Weekend Reading: Early Days edition


I hope that people are having a good start to their semesters, with interesting classes, absorbing projects, and the like. Even when that’s true, of course, one still appreciates the weekend!

In that spirit, here are five links and a video worth watching:

  • Suzie Sheehy ventriloquizes the “anti-academic career voice” that speaks up in the back of her head now and again: Some of these articles are really uplifting… but it only makes a momentary difference. Then the voice in my head says “You don’t have impostor syndrome, you really are an impostor, there’s a difference!
  • Even if you don’t do audio culture studies, Jentery Sayers’s post on “Scaffolding a Series of Assignments” is instructive: thus far I have learned that—even for teachers who are well-versed in sound studies—planning and structuring work in an audio culture course is more difficult than it may at first appear. For instance, to what degree should an audio culture course intersect with visual culture studies? What cultural assumptions about sound inform how students learn about it, not to mention how instructors teach it?/
  • Kirsten at the Jobs@Intel Blog writes about something more people should attend to, “Constructive Confrontation and E-mail Etiquette”: It usually begins when one person sends an email that seems to criticize (rather than offer constructive feedback), and a team of people (who are not necessarily involved or on a “need to know” basis) are CC’d. From a professional standpoint, you don’t want to lose face with your colleagues and/or team. Instead, it’s important that you maintain and continue to build your reputation—to show that you’re knowledgeable, reliable, and consistent—especially as a new hire.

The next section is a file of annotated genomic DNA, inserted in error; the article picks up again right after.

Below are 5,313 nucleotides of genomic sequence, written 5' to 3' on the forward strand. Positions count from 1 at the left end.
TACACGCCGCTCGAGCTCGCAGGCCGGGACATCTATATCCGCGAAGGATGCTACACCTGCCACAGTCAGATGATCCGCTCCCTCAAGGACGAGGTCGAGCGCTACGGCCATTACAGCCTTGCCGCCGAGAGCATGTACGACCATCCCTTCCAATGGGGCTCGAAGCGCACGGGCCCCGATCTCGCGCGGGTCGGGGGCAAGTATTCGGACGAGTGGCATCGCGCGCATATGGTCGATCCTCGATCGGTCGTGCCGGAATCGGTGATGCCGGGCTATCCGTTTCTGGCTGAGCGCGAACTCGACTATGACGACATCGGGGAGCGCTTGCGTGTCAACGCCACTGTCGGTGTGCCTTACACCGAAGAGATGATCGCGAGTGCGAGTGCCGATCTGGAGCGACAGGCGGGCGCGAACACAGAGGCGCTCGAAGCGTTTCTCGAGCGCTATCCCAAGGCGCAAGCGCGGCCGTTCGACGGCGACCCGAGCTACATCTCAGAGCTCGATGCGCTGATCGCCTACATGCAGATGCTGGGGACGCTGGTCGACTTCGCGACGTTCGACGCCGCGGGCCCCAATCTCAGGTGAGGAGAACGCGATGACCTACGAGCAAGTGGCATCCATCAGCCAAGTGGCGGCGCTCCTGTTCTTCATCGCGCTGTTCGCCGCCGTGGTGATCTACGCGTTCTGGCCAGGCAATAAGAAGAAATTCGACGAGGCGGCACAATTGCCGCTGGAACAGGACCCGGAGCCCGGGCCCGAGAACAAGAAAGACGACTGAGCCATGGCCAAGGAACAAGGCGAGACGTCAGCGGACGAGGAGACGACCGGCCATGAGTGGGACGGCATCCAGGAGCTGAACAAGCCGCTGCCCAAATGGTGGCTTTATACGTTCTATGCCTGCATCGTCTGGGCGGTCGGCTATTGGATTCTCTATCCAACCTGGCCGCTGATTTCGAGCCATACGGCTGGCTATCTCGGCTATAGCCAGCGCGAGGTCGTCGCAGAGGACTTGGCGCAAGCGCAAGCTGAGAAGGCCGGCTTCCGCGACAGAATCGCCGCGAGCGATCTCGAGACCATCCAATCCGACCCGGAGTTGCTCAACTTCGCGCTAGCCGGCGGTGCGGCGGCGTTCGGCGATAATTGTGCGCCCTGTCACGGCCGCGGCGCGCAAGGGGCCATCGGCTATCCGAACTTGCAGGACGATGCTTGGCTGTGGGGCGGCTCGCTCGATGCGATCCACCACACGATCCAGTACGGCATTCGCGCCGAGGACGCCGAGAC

• Zen Faulkes explains “Why I published a paper on my blog instead of a journal”: The problems I’ve had getting my slipper lobster paper published are far from unique. People talk about the “file drawer” problem: projects that were never published because they were negative results, or weren’t significantly novel, weren’t published fast enough to avoid getting scooped, or any number of other reasons. There might be a single experiment that that the reviewers think is inconclusive, so you take that out of the final manuscript, even though it might be a clue to other researchers. What do you do with all that data?
  • Mike Blum rehearses the five stages of grief “when your favorite tool goes away”: We’ve all experienced it before. Maybe it was that easy-to-use grading application that only ran in Windows 95 or that version of Facebook that actually made sense to you, or in my case, it was Jing, an absolutely perfect screen capture tool that I used for creating all my online tutorials. Sooner or later, with the advance of technology, something you love will get lost in the shuffle, overdeveloped, or just phased out.

In this week’s video, Shyam Sankar hails our new robot overlords explains “The rise of human-computer cooperation”:

Bonus video: Frank Turner’s “If Ever I Stray”

Photo “Fall” by Flickr user ReneS / Creative Commons licensed BY-2.0

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